dX1dt=α1[1+ρ1(X1K1)2+X3K31+(X1K1)2+X3K3]-β1X1-kX1X2    (25)
dX2dt=α2[1+ρ2(X2K2)2+X3K31+(X2K2)2+X3K3]-β2X2-kX1X2    (26)

where αi represents the basal level of expression for the synthesis of the i-th regulator; βi represents the rate constant for loss of the i-th regulator by dilution due to exponential growth; ρi represents the capacity for activation by the i-th regulator; Ki represents the concentration of the i-th regulator for half-maximal regulation; and k represents the rate constant for X1X2 heterodimer formation.

Recasting Equations into the Generic GMA Form

We recast the mathematical model into the generic GMA form using the 5-step approach outlined in Recasting Equations into a Generic Form, which yields the following system of differential-algebraic equations,

dX1dt=α1X100-1+α1ρ1X12K1-2X100-1+α1X3K3-1X100-1            -β1X1-kX1X2    (27)
dX2dt=α2X200-1+α2ρ2X22K2-2X200-1+α2X3K3-1X200-1            -β2X2-kX1X2    (28)
0=1+X12K1-2+X3K3-1-X100    (29)
0=1+X22K2-2+X3K3-1-X200    (30)

where X100 and X200 are the auxiliary variables defined for the denominators in Equations (25) and (26), respectively. These equations are then used as input to the Design Space Toolbox V2 for analysis as described in Section Construction of the System Design Space.

Computer-Aided Novel Modeling Strategy

We analyze the system using the phenotype-centric modeling strategy (Lomnitz and Savageau, 2015) that involves (1) establishing criteria for what constitutes the model phenotypes of interest, (2) enumerating the repertoire of model phenotypes, (3) identifying model phenotypes that exhibit the characteristics of interest, and (4) predicting values for the parameters that realize the desired behavior. We have previously used this strategy to identify phenotypes that exhibit the potential for oscillation (e.g., see Lomnitz and Savageau, 2015) or specific couplings between inputs and outputs to achieve binary logic functions (Lomnitz and Savageau, in press). Here, the phenotype-centric modeling strategy is applied to identify a variety of phenotypes including bistability, tristability and quadrastability.

Criteria for Model Phenotypes of Interest

The first step in the phenotype-centric modeling strategy is to establish criteria for what constitutes a phenotype of interest based on a set of phenotypic characteristics. Typical characteristics include the coupling between input and output, stability of the fixed points, quantitative local robustness to small changes in system parameters, and qualitative global tolerance to large changes in system parameters.

The design for the synthetic gene circuit in Figure 4 is expected to have the potential to exhibit multistability; therefore, there should be multiple fixed points, some of which are stable and some unstable, at a single point in parameter space. In the context of a system's design space, multistability involves an overlap or intersection of multiple cases (Savageau and Fasani, 2009; Fasani and Savageau, 2010; Martínez-Antonio et al., 2012).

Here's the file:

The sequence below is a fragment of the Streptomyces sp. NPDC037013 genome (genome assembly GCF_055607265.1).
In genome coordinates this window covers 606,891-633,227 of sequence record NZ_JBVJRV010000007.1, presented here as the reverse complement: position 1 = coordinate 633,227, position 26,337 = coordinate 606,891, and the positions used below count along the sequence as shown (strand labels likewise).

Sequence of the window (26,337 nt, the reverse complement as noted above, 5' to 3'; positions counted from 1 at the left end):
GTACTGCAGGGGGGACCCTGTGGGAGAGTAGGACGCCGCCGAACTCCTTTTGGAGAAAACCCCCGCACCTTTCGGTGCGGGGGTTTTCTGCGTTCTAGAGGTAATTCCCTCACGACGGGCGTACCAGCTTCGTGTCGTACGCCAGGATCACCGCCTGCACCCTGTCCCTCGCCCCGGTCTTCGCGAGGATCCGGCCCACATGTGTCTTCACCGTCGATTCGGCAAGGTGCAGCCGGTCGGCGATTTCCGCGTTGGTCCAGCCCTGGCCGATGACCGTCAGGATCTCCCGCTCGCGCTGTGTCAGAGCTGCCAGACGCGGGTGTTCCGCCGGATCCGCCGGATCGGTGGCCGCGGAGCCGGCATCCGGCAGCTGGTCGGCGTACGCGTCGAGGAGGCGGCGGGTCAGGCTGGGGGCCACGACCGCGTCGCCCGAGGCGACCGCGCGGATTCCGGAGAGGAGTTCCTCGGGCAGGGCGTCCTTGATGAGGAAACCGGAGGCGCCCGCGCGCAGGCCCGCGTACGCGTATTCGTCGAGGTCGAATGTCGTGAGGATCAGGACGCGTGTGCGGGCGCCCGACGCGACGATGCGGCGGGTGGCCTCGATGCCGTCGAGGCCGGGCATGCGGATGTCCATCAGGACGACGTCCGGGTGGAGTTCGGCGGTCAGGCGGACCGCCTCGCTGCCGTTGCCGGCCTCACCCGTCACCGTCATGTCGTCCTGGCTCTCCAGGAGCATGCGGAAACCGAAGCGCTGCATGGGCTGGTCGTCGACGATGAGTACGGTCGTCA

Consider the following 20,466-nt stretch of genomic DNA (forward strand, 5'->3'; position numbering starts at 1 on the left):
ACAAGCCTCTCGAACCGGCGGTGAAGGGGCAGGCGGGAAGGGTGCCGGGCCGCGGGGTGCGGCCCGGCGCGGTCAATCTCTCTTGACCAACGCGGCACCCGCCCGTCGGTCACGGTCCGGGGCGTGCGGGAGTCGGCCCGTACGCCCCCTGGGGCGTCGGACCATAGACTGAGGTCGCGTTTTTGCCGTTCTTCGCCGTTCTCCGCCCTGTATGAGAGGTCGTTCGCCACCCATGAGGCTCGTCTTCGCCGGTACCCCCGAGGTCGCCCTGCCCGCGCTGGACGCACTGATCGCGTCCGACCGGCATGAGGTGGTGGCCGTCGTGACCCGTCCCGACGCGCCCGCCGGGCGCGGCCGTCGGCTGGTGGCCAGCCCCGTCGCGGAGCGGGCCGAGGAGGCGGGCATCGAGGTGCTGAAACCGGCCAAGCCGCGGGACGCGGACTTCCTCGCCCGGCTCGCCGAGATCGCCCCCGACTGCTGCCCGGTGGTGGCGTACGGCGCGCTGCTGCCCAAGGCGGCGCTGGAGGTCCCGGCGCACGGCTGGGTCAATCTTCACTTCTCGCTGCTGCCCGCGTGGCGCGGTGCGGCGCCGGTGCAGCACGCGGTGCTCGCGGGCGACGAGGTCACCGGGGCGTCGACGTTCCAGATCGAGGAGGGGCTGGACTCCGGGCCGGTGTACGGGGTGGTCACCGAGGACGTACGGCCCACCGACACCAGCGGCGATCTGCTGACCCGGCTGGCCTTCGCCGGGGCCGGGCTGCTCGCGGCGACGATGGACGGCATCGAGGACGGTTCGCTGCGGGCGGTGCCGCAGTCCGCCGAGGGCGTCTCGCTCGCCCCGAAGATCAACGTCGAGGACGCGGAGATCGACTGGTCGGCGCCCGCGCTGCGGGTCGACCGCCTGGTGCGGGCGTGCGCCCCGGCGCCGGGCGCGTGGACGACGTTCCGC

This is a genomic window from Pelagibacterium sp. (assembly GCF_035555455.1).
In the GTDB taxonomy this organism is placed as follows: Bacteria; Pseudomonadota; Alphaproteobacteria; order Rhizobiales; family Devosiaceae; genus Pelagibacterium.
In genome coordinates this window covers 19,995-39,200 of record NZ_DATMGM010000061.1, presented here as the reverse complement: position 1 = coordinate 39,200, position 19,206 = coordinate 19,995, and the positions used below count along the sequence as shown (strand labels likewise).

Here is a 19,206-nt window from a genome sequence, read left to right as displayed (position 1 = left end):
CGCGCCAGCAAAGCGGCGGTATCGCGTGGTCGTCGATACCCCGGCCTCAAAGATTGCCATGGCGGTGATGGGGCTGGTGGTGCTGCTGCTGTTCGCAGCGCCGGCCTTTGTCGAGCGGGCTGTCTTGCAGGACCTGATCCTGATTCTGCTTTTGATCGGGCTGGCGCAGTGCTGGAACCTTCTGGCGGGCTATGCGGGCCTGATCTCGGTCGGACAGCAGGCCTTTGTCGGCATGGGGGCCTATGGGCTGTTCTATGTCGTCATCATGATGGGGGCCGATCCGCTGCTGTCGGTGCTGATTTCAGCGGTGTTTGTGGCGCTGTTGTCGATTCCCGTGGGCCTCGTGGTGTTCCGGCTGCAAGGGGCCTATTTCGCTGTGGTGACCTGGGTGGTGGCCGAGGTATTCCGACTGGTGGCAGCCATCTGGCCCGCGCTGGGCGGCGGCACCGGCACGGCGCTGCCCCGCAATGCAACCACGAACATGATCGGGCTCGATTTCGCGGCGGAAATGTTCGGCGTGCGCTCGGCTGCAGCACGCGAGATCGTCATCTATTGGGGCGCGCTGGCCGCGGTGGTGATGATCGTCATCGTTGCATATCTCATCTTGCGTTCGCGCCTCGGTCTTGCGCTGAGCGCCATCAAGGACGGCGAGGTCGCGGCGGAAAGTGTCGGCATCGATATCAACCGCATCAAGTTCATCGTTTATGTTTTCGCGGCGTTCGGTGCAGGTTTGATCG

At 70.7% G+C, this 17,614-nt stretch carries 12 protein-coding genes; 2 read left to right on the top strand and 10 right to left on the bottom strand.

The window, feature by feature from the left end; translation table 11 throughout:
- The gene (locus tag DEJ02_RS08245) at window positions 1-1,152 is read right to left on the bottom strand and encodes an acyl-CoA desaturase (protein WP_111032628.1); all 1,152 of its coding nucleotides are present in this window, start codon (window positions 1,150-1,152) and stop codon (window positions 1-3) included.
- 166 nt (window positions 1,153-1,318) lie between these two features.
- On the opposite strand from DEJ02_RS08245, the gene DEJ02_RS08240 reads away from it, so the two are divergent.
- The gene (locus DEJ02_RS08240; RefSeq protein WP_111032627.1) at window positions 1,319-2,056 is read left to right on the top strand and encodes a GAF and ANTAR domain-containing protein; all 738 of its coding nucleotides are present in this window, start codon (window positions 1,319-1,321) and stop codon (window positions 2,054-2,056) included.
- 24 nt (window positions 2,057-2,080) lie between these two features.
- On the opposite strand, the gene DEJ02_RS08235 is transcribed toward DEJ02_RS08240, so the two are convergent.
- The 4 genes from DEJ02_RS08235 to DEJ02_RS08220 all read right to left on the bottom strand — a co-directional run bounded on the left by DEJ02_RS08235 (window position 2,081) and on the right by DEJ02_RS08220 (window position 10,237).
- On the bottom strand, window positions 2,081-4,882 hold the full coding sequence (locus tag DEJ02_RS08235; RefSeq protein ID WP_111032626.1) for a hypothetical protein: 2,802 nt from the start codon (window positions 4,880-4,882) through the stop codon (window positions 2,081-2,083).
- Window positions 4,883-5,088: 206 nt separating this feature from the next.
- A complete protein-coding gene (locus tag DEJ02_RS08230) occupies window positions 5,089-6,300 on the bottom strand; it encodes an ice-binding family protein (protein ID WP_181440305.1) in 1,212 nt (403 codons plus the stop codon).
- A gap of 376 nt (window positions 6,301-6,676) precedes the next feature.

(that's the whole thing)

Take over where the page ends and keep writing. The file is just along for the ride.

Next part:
Although multistability involves a combination of cases exhibiting either unstable or stable fixed points, we are interested in those that are stable; thus, the first criterion for what constitutes a phenotype of interest is that it be locally stable. Furthermore, a desirable property is that the fixed points be locally insensitive to unintended signals; thus, a second and third criterion is that both X1 and X2 are uncoupled from the repressor, X3. In summary, we are looking for cases that are locally stable, have X1 uncoupled from X3 [L(X1, X3) = 0], and have X2 uncoupled from X3 [L(X2, X3) = 0].

Enumerating the Repertoire of Phenotypes of Interest

The mechanistic model for the synthetic gene circuit is analyzed here following the outline in Section Design Space Toolbox V2: we (1) refactor the system equation into the computer-readable format to construct a DesignSpace object, which we call ds (e.g., Section Construction of the System Design Space), (2) enumerate the valid phenotypes of the system using the ds.valid_cases() method (e.g., Section Enumeration of the Phenotypic Repertoire), and (3) determine the phenotypic characteristics of each valid phenotype to identify (a) the number of eigenvalues with positive real part at a representative point, (b) L(X1, X3), and (c) L(X2, X3) (e.g., Section Phenotypic Characteristics of Qualitatively-Distinct Phenotypes). The representative point to identify the number of eigenvalues with positive real part is predicted using the valid_interior_parameter_set() method of an instance of the Case class as described in Section Predicting Phenotype-Specific Parameter Sets. The number of phenotypes that satisfy our criteria are 21 of the 59 valid phenotypes, a portion of which is shown in Table 3.

TABLE 3
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Table 3. Enumeration of the phenotypic repertoire for the system shown in Figure 2.

Alternative Realizations of the Synthetic Gene Circuit

Maximizing the Number of Stable States

In Sections Predicting Phenotype-Specific Parameter Sets and Predicting Ensemble-Specific Parameter Sets we showed that our tools are able to predict values for the parameters that are specific to a phenotype or to an ensemble of phenotypes—either Case intersections at a single point in design space, Case co-localizations in a slice of design space, or Case specific arrangements in a slice of design space. Among these ensembles, Case intersections are particularly useful to identify the existence of multistability (Fasani and Savageau, 2010), and the ability of our tools to predict parameter values for their realization, as shown in Section Predicting Parameter Sets for Case Intersections, offers some interesting possibilities.